a few months ago

What I Learned From My Dog Roger About Love

dog love

Two and a half years ago, I started looking for a dog

Single again, my girlfriend at the time and I had just broken up. It happened on my birthday over fancy pizza in Oakland. Some birthdays you remember, some you forget. I won’t forget this one.

I’m not sure what happened.  She wanted to be in love. I loved her, but I wasn’t in love anymore. It was sad. I still love her.

Both my most recent ex girlfriends had dogs.

I’d dog sit occasionally, and loved having them around. There’s nothing quite like a dog greeting you at the door after you get home. It’s nice to always have someone to go on a walk with, and someone to cuddle with at night.

Also, I was lonely, single, and sad.

I went dog shopping

I started swinging by the local SPCA to see which dogs were up for adoption; I was window shopping. I didn’t know what I was looking for but I’d know it when I saw it.

The adoption specialist had me fill out an application, and then asked me why I was looking to adopt. I considered telling him I’d be a great way to pick up women.

Instead I replied honestly,

Companionship.

He replied with his eyes. They said, ‘I understand completely.’

I’d been looking for several months at this point, and started to feel a bit discouraged. People told me the right dog would find me, so I kept looking. I popped into the SPCA one night on my way home from the gym, just to see if there were any new dogs up for adoption.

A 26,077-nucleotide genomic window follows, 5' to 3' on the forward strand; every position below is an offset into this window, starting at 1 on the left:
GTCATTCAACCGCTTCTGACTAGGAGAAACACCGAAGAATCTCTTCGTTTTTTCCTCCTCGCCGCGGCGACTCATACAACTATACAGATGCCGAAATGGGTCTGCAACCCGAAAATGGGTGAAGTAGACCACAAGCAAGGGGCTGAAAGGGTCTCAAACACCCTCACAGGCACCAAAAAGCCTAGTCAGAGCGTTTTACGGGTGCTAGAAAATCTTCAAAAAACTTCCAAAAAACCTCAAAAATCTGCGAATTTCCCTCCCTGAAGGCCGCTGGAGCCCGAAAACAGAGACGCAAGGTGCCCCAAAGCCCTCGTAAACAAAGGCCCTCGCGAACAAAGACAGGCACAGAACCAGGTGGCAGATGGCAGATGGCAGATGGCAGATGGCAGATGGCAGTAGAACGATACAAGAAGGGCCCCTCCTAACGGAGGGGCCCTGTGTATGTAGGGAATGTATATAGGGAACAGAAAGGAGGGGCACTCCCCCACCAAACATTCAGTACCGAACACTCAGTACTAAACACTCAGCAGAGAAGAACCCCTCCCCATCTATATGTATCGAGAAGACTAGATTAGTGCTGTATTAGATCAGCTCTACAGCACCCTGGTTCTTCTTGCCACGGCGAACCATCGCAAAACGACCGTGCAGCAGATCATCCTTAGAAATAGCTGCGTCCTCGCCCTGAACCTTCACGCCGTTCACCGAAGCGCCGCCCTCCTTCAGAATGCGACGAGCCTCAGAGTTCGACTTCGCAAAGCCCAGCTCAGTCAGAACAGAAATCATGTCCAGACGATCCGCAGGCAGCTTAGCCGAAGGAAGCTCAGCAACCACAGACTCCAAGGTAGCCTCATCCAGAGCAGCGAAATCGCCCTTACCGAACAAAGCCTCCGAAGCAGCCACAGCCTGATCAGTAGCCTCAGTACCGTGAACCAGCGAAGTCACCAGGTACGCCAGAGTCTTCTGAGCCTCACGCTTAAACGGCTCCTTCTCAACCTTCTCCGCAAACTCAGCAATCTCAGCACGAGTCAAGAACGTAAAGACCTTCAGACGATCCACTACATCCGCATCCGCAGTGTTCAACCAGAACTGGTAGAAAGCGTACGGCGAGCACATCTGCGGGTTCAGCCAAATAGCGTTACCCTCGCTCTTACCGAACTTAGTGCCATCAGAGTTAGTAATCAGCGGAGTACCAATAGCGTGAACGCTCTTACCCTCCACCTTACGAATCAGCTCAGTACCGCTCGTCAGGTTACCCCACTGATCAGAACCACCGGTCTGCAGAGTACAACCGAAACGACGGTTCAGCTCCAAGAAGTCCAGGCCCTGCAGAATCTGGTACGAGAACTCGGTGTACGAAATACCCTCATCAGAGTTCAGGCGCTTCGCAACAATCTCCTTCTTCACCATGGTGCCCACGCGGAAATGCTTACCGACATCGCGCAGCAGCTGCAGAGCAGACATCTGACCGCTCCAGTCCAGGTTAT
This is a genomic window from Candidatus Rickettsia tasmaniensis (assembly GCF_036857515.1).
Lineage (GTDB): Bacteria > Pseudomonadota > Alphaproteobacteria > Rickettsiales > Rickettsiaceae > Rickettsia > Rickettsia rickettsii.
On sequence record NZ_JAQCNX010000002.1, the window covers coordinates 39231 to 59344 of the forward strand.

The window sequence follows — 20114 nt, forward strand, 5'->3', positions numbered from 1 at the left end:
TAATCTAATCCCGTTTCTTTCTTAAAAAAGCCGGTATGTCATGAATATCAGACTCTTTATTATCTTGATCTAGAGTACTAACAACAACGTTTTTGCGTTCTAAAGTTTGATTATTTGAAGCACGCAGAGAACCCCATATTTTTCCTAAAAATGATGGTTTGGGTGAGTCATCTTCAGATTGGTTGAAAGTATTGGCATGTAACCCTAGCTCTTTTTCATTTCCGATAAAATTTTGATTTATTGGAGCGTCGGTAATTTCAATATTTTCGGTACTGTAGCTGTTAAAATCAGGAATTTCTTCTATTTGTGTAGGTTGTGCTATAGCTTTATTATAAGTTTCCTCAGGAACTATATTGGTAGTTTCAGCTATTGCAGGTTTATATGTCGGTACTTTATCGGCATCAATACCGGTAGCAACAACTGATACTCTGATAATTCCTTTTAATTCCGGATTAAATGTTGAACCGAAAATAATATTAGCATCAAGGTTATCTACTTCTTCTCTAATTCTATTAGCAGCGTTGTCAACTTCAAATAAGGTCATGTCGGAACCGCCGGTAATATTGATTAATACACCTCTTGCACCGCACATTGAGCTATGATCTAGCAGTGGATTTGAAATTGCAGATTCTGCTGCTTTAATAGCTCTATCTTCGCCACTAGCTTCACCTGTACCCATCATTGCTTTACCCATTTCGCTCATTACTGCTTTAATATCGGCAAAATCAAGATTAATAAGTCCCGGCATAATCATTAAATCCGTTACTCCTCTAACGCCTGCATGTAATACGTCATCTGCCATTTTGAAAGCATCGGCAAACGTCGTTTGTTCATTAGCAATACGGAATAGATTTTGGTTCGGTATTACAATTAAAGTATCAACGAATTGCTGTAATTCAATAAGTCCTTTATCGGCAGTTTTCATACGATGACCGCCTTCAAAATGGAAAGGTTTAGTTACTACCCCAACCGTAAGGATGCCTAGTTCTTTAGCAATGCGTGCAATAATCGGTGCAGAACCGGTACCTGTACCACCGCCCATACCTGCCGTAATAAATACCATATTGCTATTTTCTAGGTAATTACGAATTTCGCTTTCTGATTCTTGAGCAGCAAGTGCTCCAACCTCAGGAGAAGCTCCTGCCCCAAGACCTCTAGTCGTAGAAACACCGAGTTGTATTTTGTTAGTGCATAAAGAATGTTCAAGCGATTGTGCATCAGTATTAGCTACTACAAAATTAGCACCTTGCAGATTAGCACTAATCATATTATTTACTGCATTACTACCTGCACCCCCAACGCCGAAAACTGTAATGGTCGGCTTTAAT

That’s when I saw Roger

He was the wild one. Out of control was putting it lightly. He’d go between wrestling with a larger black lab, and snapping at the glass to get at the pitbull on the other side. He behaved like what I imagine a recently captured hyena would behave like.

The adoption specialist approached me and told me that Roger was a new transfer from California’s central valley. Dogs often got transferred to San Francisco because they had a better chance of getting adopted.

His file was blank except for 3 letters.

RJM.

Rowdy, jumpy, mouthy.

No shit. A handful to say the least.

But there was something about him

I loved him from the moment I saw him.

I’d brought a friend along who gently counseled me that perhaps there were, how do you put it, less fucking insane dogs to be adopted. We looked at a few other dogs but they were lame ducks compared to Roger. Roger was ready to go, he’d handle everything I could throw at him, and then some.

The adoption specialist asked me if I was ready to finalize the adoption. Before I could say no, I said yes.

dog love

Roger coming home from the pound, our first of 1000s of photos together.

It’s been two years since I brought Roger home and I couldn’t be happier.

He’s still a handful, but he’s grown to be a loving, obedient, smart, and sweet dog. Everybody that meets him says he’s the best. I don’t think they’re lying but they could be, who knows.

I wouldn’t trade him for the world.

Here’s what I learned from my dog about love

1. Love takes work

More work than I was ready for. Adopting a dog was a huge adjustment to my lifestyle. So is falling in love.

Loving a dog, like loving a human, is work. You don’t get to a point where the work stops. There will always be work to do, but it will (almost*) always be worth it.

2. Love is a two way street

That’s how it works. If I don’t give him what he needs, he can’t give me what I need. If he’s not happy, I’m not happy. We take care of each other, and we care for each other.

3. Love doesn’t take a break

I can’t ignore my dog or his needs because I’m tired, angry, frustrated or sad. Sort of like you can’t ignore your lover or their needs because you’re tired, angry, frustrated, or sad.